• Federally mandated paid leave for workers; and
    • Raising the federal minimum wage to $15 an hour.

    Will Congress approve Biden's proposal?

    Biden said he hopes Congress will approve his proposal with bipartisan support. However, it's unclear whether Biden will be able to secure enough votes in Congress to approve his proposal, the New York Times reports.

    Democrats will soon take control of the Senate, but they will have a 50-50 split with Republicans in the chamber. Vice President-elect Kamala Harris, who will serve as president of the Senate, will hold the tiebreaking vote.

    For Biden's proposal to overcome a filibuster in the Senate, Biden would need to reach a 60-vote threshold for the proposal, meaning 10 Republicans would have to join all Democrats in voting to approve the proposal, as the Times reports. However, Democrats in the House and Senate have said they would be prepared to use the budget reconciliation process, which requires only a simple majority vote, to bypass a filibuster if needed, according to the Times.

    But it's also unclear when Congress might move to consider Biden's proposal. According to the Times, the Senate's consideration of the proposal could be delayed by the start of the chamber's impeachment trial for President Trump.

    America grapples with persistently high rates of new coronavirus cases, hospitalizations, and deaths

    Biden's emergency relief proposal comes as America continues to report persistently high rates of new coronavirus cases, hospitalizations, and deaths.

    According to data compiled by the Times, U.S. officials on Thursday reported 238,390 new cases of the novel coronavirus. As of Friday morning, officials had reported a total of about 23.3 million cases of the virus since America's epidemic began—up from about 23.1 million cases reported as of Thursday morning.

    According to the Times, the United States' average daily number of newly reported coronavirus cases over the past week was 240,199—which is up by 27% when compared with the average from two weeks ago.

    As of Friday morning, data from the Times showed that the rates of newly reported coronavirus cases were "staying high" in Puerto Rico; the U.S. Virgin Islands; Washington, D.C.; and every state except Hawaii and North Dakota. According to the Times, those territories and states have had a daily average of at least 15 newly reported cases per 100,000 people over the past week.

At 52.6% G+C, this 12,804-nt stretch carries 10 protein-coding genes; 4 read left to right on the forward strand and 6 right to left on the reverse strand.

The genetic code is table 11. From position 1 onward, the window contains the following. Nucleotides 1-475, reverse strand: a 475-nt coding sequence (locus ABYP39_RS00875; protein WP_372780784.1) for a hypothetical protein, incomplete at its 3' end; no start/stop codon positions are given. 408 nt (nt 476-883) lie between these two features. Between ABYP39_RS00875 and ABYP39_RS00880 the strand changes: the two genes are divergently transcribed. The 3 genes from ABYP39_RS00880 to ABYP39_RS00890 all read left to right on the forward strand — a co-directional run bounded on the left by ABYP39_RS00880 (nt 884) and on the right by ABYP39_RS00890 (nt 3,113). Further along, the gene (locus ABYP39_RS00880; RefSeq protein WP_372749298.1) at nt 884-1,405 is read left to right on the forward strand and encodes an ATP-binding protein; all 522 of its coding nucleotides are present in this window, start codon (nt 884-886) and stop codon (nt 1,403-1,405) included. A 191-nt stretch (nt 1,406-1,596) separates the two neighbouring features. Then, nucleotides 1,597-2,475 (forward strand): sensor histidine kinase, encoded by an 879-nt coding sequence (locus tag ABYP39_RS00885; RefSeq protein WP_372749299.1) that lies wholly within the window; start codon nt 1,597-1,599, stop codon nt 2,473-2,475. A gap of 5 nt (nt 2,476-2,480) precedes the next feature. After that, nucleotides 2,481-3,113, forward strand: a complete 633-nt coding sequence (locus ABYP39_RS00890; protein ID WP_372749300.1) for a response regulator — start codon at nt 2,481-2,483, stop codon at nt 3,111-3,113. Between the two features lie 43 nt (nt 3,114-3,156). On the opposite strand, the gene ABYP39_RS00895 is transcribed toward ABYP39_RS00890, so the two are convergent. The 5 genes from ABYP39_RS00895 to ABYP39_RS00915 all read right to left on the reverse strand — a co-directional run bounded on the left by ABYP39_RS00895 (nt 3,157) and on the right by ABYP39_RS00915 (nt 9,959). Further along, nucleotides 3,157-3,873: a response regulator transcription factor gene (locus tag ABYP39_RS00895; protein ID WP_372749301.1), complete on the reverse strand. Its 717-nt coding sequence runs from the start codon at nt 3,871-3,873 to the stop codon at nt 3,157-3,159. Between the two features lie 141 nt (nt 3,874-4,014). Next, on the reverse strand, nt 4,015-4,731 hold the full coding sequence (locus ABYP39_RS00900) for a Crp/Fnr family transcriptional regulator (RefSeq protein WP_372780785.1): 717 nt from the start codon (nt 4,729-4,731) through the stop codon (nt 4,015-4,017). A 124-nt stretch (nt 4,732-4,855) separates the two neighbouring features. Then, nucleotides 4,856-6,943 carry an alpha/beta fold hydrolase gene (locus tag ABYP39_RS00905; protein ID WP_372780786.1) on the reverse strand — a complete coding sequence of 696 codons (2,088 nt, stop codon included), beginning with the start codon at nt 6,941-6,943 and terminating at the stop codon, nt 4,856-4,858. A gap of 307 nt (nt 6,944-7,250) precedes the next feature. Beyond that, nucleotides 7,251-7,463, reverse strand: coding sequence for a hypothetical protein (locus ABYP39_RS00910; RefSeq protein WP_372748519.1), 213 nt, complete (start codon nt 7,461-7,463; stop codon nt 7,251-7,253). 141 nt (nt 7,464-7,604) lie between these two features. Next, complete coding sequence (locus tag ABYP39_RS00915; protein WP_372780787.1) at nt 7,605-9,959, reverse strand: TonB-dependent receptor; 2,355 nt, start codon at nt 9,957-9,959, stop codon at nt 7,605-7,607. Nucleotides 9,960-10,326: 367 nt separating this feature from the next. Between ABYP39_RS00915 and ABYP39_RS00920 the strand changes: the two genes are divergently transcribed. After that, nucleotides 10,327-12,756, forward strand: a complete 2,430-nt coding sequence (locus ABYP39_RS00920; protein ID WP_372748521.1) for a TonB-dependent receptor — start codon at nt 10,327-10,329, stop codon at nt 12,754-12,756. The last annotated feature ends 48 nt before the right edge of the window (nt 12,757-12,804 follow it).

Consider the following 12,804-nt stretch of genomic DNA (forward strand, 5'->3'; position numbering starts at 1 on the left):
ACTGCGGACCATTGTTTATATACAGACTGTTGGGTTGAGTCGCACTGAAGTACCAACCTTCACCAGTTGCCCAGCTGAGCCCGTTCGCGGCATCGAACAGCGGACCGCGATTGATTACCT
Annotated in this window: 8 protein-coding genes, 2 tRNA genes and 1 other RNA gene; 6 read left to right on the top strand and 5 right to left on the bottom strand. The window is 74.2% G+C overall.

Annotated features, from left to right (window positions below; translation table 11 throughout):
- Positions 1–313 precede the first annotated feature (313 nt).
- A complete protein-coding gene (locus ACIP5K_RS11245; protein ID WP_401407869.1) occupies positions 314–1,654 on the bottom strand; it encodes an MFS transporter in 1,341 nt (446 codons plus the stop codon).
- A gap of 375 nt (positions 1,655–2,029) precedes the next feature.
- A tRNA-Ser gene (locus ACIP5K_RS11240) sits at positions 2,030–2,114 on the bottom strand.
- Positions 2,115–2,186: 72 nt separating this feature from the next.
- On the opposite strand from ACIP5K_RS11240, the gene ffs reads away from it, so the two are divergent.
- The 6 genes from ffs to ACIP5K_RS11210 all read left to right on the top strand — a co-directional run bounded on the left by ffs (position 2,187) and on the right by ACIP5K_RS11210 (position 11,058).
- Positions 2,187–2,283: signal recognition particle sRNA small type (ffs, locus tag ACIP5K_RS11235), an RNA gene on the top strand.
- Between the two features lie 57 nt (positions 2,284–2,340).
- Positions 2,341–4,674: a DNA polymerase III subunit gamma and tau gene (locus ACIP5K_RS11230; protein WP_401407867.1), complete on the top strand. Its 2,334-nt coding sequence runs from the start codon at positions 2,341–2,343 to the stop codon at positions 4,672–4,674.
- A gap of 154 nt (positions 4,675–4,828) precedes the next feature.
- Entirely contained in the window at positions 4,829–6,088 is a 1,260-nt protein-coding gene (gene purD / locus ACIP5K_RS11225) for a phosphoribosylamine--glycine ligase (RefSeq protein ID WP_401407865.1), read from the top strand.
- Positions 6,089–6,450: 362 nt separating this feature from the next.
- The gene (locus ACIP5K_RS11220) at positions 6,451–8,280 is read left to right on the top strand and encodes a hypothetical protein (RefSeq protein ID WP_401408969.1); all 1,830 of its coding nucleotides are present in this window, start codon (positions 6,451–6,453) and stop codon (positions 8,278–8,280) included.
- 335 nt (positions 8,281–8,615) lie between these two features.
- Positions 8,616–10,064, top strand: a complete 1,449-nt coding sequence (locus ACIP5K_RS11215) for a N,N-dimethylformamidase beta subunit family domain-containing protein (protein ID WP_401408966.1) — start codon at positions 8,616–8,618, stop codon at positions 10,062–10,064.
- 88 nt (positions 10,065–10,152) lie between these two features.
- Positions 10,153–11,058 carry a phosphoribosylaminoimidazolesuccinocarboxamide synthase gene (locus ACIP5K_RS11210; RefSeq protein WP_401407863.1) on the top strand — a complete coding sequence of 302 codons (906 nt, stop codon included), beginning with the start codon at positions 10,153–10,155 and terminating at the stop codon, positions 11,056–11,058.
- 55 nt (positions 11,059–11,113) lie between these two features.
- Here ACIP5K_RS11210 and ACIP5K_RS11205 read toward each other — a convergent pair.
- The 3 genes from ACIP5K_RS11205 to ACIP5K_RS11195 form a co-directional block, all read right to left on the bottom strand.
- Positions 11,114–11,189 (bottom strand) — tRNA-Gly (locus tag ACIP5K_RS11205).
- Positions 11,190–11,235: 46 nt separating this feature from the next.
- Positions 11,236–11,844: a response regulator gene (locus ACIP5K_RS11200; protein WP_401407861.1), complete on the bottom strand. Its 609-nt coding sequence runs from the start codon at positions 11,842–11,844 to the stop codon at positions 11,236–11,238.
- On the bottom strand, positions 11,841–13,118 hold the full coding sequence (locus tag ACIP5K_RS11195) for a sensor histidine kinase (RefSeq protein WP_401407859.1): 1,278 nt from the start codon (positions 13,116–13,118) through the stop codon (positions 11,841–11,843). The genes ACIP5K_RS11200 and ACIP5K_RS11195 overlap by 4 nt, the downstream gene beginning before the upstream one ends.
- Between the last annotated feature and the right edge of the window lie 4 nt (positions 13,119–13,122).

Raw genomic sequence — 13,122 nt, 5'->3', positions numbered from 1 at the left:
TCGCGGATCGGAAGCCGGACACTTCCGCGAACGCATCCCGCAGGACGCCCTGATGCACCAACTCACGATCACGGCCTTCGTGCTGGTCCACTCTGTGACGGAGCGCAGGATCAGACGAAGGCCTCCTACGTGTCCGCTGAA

Meanwhile, the Times' data showed that, as of Friday morning, the daily average number of newly reported cases over the past seven days was "going down" in North Dakota, which has had comparatively higher rates of coronavirus transmission. Hawaii has had comparatively low case rates, but it was seeing those rates "going up" as of Friday morning, according to the Times. And in Guam, rates of newly reported coronavirus cases were "staying low" as of Friday morning, the Times' data showed.

    U.S. hospitalizations for Covid-19, the disease caused by the novel coronavirus, also have remained high, straining hospitals. According to data from The Atlantic's COVID Tracking Project, there were 128,947 Americans with Covid-19 hospitalized for treatment on Thursday, including 23,891 who were receiving care in an ICU and 7,878 who were on a ventilator.

    Recent data shows that America also has reached its deadliest point in the country's coronavirus epidemic so far, with the country reporting more than or close to 4,000 new deaths tied to the novel coronavirus in a single day multiple times over the past week. For example, the Times' data shows that, on Thursday, U.S. officials reported 3,973 new deaths tied to the virus.

    As of Friday morning, U.S. officials had reported a total of about 388,785 U.S. deaths linked to the novel coronavirus since the country's epidemic began, up from about 384,804 deaths reported as of Thursday morning.


    (Tankersley/Crowley, New York Times, 1/14; Lienhard, Inside Health Policy, 1/14 [subscription required]; Facher/Cohrs, STAT News, 1/14; Nichols, Axios, 1/14; Rubin/Collins, Wall Street Journal, 1/14; Werner/Stein, Washington Post, 1/14; Office of President-Elect Joe Biden/KRWG, 1/15; New York Times, 1/15; "The COVID Tracking Project," The Atlantic, accessed 1/15).